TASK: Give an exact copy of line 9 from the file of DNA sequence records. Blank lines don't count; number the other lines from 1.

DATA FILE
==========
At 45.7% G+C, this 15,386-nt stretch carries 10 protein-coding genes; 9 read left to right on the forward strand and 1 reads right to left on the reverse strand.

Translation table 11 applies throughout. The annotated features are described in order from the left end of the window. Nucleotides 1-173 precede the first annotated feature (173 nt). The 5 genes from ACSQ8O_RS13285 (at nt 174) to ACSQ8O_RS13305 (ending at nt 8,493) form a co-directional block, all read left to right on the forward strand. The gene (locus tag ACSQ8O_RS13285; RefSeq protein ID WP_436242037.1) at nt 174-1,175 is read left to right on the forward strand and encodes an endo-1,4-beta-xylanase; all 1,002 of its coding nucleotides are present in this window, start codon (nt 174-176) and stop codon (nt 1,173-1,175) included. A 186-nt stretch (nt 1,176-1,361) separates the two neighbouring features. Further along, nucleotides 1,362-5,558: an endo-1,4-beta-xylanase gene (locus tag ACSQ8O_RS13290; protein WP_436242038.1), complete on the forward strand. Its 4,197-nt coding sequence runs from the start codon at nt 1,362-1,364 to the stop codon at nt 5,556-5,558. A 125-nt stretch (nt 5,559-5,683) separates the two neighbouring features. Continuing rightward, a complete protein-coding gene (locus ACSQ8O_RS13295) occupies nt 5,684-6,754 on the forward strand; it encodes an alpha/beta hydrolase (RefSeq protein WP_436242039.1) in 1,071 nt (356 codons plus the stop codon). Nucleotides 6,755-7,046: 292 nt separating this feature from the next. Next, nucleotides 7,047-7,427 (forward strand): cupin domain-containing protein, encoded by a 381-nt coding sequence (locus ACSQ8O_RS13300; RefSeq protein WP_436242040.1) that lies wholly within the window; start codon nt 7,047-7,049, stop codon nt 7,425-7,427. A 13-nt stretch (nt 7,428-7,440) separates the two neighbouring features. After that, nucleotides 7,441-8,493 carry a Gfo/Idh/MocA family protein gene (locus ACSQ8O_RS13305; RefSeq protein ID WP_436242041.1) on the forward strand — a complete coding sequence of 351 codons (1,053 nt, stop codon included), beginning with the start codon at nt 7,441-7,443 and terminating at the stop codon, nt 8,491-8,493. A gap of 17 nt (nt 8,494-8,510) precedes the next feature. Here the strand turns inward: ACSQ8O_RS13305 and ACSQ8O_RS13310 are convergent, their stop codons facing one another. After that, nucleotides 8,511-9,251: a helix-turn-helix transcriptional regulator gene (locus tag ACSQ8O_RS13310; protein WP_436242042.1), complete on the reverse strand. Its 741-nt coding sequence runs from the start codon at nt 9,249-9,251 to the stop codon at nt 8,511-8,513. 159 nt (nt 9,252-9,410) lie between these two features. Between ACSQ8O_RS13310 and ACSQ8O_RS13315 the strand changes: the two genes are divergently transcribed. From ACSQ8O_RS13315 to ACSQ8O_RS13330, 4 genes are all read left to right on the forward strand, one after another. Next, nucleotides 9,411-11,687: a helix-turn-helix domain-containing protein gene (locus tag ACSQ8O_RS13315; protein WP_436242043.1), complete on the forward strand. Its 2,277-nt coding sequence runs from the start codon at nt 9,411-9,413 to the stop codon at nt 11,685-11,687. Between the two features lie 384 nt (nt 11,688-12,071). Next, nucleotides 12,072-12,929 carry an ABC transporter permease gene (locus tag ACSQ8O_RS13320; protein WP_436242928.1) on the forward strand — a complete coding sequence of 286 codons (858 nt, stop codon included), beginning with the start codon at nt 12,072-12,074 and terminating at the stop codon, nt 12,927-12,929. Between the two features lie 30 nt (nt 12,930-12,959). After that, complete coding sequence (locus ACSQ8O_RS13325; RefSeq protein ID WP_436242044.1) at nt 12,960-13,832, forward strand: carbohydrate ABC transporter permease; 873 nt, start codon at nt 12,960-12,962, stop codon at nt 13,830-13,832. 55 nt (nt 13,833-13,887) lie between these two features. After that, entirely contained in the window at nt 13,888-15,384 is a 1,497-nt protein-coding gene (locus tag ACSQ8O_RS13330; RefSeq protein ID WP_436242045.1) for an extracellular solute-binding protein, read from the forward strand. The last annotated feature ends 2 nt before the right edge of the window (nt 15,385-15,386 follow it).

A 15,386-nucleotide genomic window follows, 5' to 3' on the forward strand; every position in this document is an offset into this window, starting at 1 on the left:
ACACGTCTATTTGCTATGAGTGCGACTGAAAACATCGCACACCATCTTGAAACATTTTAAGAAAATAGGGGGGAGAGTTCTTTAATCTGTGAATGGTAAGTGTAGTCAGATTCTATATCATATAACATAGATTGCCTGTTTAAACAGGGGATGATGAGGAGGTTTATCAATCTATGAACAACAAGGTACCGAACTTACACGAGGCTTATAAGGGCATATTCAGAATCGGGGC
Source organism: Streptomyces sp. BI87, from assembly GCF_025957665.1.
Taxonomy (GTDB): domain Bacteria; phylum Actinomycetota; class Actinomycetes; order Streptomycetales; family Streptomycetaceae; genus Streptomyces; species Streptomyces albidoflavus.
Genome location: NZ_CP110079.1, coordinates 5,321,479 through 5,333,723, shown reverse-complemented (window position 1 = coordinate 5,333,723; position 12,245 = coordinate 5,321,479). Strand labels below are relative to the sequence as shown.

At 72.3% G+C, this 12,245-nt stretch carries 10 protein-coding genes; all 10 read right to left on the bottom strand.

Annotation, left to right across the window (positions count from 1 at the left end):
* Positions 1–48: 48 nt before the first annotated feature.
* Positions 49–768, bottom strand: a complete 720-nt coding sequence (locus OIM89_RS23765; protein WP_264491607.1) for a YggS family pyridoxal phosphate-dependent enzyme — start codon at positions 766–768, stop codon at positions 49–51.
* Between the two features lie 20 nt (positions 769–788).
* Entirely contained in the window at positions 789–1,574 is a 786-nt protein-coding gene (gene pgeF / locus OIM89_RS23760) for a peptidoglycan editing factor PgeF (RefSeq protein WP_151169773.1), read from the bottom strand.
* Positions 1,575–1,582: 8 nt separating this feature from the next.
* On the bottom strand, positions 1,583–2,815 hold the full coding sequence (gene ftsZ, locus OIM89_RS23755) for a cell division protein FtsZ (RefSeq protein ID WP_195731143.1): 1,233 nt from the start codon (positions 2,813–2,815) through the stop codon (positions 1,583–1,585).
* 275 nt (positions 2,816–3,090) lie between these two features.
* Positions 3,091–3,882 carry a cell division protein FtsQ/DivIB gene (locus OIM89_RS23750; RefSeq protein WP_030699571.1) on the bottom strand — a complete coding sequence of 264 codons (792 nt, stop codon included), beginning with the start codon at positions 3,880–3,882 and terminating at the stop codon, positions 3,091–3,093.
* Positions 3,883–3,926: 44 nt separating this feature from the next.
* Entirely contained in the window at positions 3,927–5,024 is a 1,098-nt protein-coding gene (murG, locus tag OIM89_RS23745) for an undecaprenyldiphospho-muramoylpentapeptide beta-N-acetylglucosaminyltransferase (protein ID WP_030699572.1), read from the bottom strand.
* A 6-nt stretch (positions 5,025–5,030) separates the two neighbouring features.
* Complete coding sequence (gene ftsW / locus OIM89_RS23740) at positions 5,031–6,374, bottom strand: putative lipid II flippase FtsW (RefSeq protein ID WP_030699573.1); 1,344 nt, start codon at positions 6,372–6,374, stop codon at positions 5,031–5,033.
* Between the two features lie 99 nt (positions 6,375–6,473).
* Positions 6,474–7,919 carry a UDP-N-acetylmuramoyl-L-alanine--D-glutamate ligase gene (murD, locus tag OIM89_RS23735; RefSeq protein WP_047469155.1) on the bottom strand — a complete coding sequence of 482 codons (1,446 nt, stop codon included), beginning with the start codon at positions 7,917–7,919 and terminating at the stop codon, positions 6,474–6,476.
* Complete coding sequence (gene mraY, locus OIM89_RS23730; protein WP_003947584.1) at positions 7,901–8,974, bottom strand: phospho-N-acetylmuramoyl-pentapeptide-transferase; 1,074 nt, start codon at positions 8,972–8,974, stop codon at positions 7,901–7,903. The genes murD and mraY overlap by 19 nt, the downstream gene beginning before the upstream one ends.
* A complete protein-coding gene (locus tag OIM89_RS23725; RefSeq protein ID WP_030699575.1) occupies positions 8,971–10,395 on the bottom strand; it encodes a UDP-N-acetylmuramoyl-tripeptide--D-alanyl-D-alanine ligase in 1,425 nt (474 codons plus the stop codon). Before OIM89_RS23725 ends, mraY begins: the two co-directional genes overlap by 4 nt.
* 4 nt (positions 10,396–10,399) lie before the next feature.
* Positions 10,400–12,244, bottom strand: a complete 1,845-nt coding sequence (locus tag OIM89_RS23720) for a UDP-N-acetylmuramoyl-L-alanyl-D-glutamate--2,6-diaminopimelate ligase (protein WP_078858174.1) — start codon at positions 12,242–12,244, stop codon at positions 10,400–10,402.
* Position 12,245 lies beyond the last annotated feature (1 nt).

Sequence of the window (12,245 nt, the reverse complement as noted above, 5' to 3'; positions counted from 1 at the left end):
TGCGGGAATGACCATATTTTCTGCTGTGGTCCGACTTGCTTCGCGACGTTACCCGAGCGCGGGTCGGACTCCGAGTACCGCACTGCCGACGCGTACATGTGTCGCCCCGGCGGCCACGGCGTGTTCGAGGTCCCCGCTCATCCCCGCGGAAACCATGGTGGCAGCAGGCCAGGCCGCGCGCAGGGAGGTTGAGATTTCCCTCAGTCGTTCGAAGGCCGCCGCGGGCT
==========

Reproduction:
Annotation, left to right across the window (positions count from 1 at the left end):